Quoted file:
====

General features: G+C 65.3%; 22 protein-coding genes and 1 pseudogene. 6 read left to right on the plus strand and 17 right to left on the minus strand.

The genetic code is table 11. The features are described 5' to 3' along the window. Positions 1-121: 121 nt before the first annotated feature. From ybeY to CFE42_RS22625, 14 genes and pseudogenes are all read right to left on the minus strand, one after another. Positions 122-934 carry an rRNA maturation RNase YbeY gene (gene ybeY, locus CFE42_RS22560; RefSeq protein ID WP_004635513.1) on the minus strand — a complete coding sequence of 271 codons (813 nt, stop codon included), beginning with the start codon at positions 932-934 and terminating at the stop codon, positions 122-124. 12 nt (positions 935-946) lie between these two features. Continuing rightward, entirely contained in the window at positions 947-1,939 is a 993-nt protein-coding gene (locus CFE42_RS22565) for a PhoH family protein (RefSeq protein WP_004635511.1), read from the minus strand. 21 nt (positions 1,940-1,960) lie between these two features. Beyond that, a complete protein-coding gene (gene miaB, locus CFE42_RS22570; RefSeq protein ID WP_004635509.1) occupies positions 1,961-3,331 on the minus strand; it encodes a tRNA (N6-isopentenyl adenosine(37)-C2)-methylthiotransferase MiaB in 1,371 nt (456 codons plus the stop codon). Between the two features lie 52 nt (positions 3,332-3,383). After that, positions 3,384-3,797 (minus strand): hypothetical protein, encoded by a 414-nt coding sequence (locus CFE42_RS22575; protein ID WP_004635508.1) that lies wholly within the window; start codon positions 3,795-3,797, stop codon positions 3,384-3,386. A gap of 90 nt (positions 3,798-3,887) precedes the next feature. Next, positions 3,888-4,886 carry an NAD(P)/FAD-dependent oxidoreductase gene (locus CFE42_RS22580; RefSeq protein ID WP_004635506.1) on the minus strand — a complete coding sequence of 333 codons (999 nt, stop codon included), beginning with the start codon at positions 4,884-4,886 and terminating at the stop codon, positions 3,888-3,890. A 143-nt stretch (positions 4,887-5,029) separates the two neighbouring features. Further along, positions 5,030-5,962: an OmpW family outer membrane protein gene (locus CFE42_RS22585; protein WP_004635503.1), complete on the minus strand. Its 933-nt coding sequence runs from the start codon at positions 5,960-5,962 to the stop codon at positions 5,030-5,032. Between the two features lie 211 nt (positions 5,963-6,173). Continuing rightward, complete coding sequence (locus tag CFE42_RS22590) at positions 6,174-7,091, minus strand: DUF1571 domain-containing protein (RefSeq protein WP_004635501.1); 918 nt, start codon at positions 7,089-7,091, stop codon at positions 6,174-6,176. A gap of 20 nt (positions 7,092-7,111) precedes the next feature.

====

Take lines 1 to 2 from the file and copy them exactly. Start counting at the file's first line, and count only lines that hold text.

General features: G+C 65.3%; 22 protein-coding genes and 1 pseudogene. 6 read left to right on the plus strand and 17 right to left on the minus strand.

The genetic code is table 11. The features are described 5' to 3' along the window. Positions 1-121: 121 nt before the first annotated feature. From ybeY to CFE42_RS22625, 14 genes and pseudogenes are all read right to left on the minus strand, one after another. Positions 122-934 carry an rRNA maturation RNase YbeY gene (gene ybeY, locus CFE42_RS22560; RefSeq protein ID WP_004635513.1) on the minus strand — a complete coding sequence of 271 codons (813 nt, stop codon included), beginning with the start codon at positions 932-934 and terminating at the stop codon, positions 122-124. 12 nt (positions 935-946) lie between these two features. Continuing rightward, entirely contained in the window at positions 947-1,939 is a 993-nt protein-coding gene (locus CFE42_RS22565) for a PhoH family protein (RefSeq protein WP_004635511.1), read from the minus strand. 21 nt (positions 1,940-1,960) lie between these two features. Beyond that, a complete protein-coding gene (gene miaB, locus CFE42_RS22570; RefSeq protein ID WP_004635509.1) occupies positions 1,961-3,331 on the minus strand; it encodes a tRNA (N6-isopentenyl adenosine(37)-C2)-methylthiotransferase MiaB in 1,371 nt (456 codons plus the stop codon). Between the two features lie 52 nt (positions 3,332-3,383). After that, positions 3,384-3,797 (minus strand): hypothetical protein, encoded by a 414-nt coding sequence (locus CFE42_RS22575; protein ID WP_004635508.1) that lies wholly within the window; start codon positions 3,795-3,797, stop codon positions 3,384-3,386. A gap of 90 nt (positions 3,798-3,887) precedes the next feature. Next, positions 3,888-4,886 carry an NAD(P)/FAD-dependent oxidoreductase gene (locus CFE42_RS22580; RefSeq protein ID WP_004635506.1) on the minus strand — a complete coding sequence of 333 codons (999 nt, stop codon included), beginning with the start codon at positions 4,884-4,886 and terminating at the stop codon, positions 3,888-3,890. A 143-nt stretch (positions 4,887-5,029) separates the two neighbouring features. Further along, positions 5,030-5,962: an OmpW family outer membrane protein gene (locus CFE42_RS22585; protein WP_004635503.1), complete on the minus strand. Its 933-nt coding sequence runs from the start codon at positions 5,960-5,962 to the stop codon at positions 5,030-5,032. Between the two features lie 211 nt (positions 5,963-6,173). Continuing rightward, complete coding sequence (locus tag CFE42_RS22590) at positions 6,174-7,091, minus strand: DUF1571 domain-containing protein (RefSeq protein WP_004635501.1); 918 nt, start codon at positions 7,089-7,091, stop codon at positions 6,174-6,176. A gap of 20 nt (positions 7,092-7,111) precedes the next feature.